As a kid I was constantly covered with scratches and scars and scams, having stubbed this or fallen off my bike and scraped that or dug in rocky soil with my fingers and jabbed something else — but I don’t remember being especially band-aid-covered. Maybe when an opening in my skin wouldn’t stop bleeding after the application of paper towel or toilet paper and pressure — ok, there’d be a good time for a band-aid.  But otherwise, I preferred to let air and skin and coagulants (although I didn’t know that word then) do their thing.  Bandages got ragged and dirty on me real quick — I didn’t like having to keep something clean.

When my sister cut her foot during a trip to the Henry Doorly Zoo, when she slipped while we were walking on the raised concrete at the edge of the path and the sharp bottom of the metal cyclone fencing snagged into her ankle and she got rushed to the hospital (thereby, I think I’ve mentioned before, ruining our zoo trip, which was all I could focus on then), she had to get stitches and then wear a bag on her foot for forever, whenever she showered, until they healed — that just looked like torture to me.  I wouldn’t have done very well with the stitches.  They would have got pulled out of me torn and dirty, I think.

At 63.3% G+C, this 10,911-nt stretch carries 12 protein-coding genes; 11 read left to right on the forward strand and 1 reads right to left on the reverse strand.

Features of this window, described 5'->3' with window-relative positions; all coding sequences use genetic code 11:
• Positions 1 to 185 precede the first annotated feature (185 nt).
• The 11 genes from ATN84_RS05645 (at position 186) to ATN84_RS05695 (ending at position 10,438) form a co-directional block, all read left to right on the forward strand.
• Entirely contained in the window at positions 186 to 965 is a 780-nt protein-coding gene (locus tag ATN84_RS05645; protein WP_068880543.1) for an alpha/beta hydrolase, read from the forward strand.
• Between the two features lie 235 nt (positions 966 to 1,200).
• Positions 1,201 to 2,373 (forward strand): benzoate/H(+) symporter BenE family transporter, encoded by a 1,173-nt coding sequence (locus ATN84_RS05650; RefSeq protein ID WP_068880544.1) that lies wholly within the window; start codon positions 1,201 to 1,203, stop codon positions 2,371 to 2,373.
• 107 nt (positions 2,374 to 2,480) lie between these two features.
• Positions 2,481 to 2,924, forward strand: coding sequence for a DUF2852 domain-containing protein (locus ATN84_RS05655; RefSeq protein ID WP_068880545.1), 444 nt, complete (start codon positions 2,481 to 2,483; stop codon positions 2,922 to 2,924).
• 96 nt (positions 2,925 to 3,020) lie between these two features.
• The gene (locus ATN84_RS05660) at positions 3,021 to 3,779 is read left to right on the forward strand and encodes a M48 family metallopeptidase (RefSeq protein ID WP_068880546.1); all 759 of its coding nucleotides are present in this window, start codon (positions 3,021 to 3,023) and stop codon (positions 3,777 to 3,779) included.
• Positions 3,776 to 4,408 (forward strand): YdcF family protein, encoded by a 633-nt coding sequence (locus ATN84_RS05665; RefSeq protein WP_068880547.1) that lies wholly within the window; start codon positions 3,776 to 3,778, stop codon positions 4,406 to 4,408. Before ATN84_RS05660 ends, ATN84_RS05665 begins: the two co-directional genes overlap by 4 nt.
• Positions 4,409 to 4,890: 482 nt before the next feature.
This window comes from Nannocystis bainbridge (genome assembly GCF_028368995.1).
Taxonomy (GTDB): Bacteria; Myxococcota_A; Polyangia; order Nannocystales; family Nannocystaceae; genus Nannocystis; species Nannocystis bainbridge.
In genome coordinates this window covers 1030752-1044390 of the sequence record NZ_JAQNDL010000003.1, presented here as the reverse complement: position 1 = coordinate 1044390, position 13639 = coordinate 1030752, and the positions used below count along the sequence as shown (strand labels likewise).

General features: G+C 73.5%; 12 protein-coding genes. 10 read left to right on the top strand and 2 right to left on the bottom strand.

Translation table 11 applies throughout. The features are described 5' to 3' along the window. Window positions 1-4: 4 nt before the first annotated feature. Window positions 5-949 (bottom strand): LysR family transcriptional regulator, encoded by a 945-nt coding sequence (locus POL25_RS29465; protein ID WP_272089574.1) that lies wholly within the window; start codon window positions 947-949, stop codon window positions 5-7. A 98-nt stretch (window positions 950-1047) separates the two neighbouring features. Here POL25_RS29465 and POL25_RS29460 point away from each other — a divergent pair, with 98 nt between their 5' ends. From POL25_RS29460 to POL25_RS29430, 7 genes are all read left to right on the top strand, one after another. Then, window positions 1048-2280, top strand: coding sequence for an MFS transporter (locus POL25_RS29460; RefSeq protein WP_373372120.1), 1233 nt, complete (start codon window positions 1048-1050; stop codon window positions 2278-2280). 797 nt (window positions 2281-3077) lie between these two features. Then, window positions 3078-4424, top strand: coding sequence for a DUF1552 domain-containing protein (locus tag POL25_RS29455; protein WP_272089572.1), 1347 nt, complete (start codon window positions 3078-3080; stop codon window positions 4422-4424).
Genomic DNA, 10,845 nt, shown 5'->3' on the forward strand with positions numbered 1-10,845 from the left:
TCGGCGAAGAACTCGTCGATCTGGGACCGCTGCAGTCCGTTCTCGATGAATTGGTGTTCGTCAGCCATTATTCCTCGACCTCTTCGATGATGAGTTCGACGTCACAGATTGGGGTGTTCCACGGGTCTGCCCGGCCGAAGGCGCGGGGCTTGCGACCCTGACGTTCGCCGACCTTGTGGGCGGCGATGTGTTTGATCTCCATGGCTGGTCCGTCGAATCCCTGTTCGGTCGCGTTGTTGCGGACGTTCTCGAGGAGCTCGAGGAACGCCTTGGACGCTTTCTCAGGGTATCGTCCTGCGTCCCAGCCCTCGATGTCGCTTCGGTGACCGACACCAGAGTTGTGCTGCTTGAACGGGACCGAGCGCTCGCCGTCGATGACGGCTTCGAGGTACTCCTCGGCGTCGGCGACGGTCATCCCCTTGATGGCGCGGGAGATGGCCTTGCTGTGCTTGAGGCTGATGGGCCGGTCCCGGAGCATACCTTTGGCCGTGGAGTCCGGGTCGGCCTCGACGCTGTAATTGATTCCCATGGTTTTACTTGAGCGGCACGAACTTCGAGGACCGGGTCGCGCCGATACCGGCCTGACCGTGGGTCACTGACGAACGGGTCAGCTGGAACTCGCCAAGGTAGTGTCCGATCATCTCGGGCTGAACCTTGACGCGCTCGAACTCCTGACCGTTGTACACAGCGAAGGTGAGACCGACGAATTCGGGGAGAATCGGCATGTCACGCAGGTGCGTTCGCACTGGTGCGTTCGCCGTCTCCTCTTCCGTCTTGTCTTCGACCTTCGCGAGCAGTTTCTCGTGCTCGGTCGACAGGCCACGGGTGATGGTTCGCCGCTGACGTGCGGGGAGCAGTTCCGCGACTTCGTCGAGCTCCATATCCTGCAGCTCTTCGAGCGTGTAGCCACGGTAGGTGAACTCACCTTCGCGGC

I trusted my skin to do its job, and mostly it has, holding up around the breath and bones of me, seizing its chances to throb and moan and rest now and then, when I’m too rough, healing up around itself again and again and again.

Bearing my chest to the mouth of the world

The prompt was “a love letter to the body.” Folks can interpret this all sorts of ways — I often find myself offering these letters to one part of my body or another, usually some part that I feel (especially) complicated about. This time, well, I think you can pretty quickly tell which part I’m needing to send some love to.